U.S. Supreme Court
United States v. Shubert, 348 U.S. 222 (1955)
United States v. Shubert
Argued November 9-10, 1954
Decided January 31, 1955
348 U.S. 222
In a civil antitrust action brought by the Government to restrain alleged violations of §§ 1 and 2 of the Sherman Act, the complaint alleged, inter alia, that the defendants are engaged in the business of producing, booking and presenting legitimate theatrical attractions on a multistate basis; that this business requires a constant, continuous stream of interstate trade and commerce; and that the defendants have restrained this trade and commerce and have monopolized certain phases of it.
Held: the complaint states a cause of action, and the Government is entitled to an opportunity to prove its allegations. Pp. 348 U. S. 223-231.
(a) As described in the complaint, defendants' business of producing, booking and presenting legitimate theatrical attractions on a multistate basis constitutes "trade or commerce" that is "among the several States" within the meaning of the Sherman Act. Pp. 348 U. S. 225-227.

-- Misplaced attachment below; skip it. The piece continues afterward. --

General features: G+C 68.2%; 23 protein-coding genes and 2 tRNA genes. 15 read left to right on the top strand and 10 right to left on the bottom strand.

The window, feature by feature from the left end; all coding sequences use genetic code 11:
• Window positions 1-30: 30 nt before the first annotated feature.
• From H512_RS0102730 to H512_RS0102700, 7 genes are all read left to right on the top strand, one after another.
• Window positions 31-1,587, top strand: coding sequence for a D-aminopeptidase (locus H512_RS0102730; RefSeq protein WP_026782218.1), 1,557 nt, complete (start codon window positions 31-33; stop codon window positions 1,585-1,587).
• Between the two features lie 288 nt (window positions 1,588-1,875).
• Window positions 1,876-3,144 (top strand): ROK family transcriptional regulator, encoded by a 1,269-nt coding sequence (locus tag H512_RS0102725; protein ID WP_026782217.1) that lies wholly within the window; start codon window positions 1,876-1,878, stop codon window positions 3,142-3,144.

(b) Hart v. Keith Vaudeville Exchange, 262 U. S. 271, followed. Federal Baseball Club v. National League, 259 U. S. 200, and Toolson v. New York Yankees, 346 U. S. 356, distinguished. Pp. 348 U. S. 227-230.
(c) The Federal Baseball and Toolson decisions afford no basis for a conclusion that all businesses built around the performance of local exhibitions are exempt from the Sherman Act. Pp. 348 U. S. 227-230.
120 F.Supp. 15 reversed. chanroblesvirtualawlibrary